One of the mysteries of the English language finally explained.
1A person or thing that thrashes.
- ‘While his guitar used to sound like an impending revolution, his talents now seem comparable to any average American rock string thrasher.’
- ‘Once again happy, healthy and whole, the Swedish thrashers with a meaningful message and a kooky name are ready to embark on a journey of music and merriment.’
- ‘Here was a band that seemingly had that bit of something that at the same time appealed to indie kids, seasoned metallers, thrashers and fledgling ravers.’
2archaic spelling of thresher (sense 1)
An American songbird of the mockingbird family, with mainly brown or gray plumage, a long tail, and a down-curved bill.
Family Mimidae: five genera, in particular Toxostoma, and several species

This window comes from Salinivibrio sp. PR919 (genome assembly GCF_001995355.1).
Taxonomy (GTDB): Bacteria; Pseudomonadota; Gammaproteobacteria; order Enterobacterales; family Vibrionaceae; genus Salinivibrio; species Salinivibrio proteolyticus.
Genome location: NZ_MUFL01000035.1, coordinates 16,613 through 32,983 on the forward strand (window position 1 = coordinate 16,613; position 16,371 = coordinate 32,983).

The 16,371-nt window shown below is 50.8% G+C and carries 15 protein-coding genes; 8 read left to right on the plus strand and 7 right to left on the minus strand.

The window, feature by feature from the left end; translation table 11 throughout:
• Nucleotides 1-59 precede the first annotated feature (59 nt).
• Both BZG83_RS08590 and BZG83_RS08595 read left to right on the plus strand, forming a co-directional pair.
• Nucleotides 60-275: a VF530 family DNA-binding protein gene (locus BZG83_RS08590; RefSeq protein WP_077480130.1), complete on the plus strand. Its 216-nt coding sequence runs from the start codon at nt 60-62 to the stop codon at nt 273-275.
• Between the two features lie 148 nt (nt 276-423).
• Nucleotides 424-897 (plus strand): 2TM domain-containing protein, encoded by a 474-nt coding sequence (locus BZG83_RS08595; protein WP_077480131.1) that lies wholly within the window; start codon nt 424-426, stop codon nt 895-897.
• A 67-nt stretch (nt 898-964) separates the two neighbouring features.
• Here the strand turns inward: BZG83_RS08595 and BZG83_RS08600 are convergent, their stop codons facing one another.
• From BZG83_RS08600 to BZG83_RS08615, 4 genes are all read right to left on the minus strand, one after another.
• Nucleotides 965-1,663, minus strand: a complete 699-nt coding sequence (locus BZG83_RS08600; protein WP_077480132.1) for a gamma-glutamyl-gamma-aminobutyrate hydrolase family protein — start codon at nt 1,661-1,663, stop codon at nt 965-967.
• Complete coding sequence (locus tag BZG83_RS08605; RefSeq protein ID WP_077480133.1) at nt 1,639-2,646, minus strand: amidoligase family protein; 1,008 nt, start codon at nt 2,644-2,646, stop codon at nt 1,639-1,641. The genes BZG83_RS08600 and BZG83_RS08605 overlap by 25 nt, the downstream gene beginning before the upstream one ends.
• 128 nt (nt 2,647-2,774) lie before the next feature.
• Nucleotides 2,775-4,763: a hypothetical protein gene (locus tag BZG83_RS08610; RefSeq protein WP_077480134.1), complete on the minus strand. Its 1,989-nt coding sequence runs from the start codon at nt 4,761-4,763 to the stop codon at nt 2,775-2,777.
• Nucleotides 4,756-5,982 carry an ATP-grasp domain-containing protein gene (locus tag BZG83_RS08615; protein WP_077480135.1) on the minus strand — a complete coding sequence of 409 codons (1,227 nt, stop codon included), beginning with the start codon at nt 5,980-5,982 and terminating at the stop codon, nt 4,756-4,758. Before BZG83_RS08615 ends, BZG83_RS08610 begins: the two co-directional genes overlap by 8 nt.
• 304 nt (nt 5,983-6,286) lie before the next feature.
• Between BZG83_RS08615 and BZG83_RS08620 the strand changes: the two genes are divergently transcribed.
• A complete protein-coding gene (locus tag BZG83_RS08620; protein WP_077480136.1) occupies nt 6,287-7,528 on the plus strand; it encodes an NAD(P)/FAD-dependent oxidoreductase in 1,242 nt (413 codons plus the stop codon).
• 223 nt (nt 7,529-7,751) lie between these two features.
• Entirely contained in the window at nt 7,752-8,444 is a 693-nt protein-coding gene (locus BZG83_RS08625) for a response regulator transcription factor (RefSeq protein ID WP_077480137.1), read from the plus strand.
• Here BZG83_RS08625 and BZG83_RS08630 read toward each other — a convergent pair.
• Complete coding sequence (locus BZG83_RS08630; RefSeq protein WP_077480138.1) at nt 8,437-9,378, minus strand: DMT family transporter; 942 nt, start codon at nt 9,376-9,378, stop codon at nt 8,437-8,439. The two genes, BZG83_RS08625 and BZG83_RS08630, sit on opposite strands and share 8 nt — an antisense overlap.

- ‘The song can sound like hoots and whistles, in a repeating pattern similar to that of a mockingbird or thrasher.’
- ‘Among birds that can be attracted in the summer are brown thrashers, catbirds, robins, thrushes, waxwings, woodpeckers, orioles, cardinals, towhees and grosbeaks.’
- ‘Edge it with shrubs to provide leaf litter where brown thrashers, towhees, and white-throated and fox sparrows can scratch for insects.’
- ‘Although this is desert, there is an incredible diversity of bird life along the river and in other areas of the park - mourning doves, American kestrel falcons, nighthawks and brown thrashers are just a few of the birds that call it home.’
- ‘Most versatile of all is the brown thrasher, a singer's singer, which knows as many as 2,000 songs.’
Early 19th century: perhaps from English dialect thrusher, thresher ‘thrush’.
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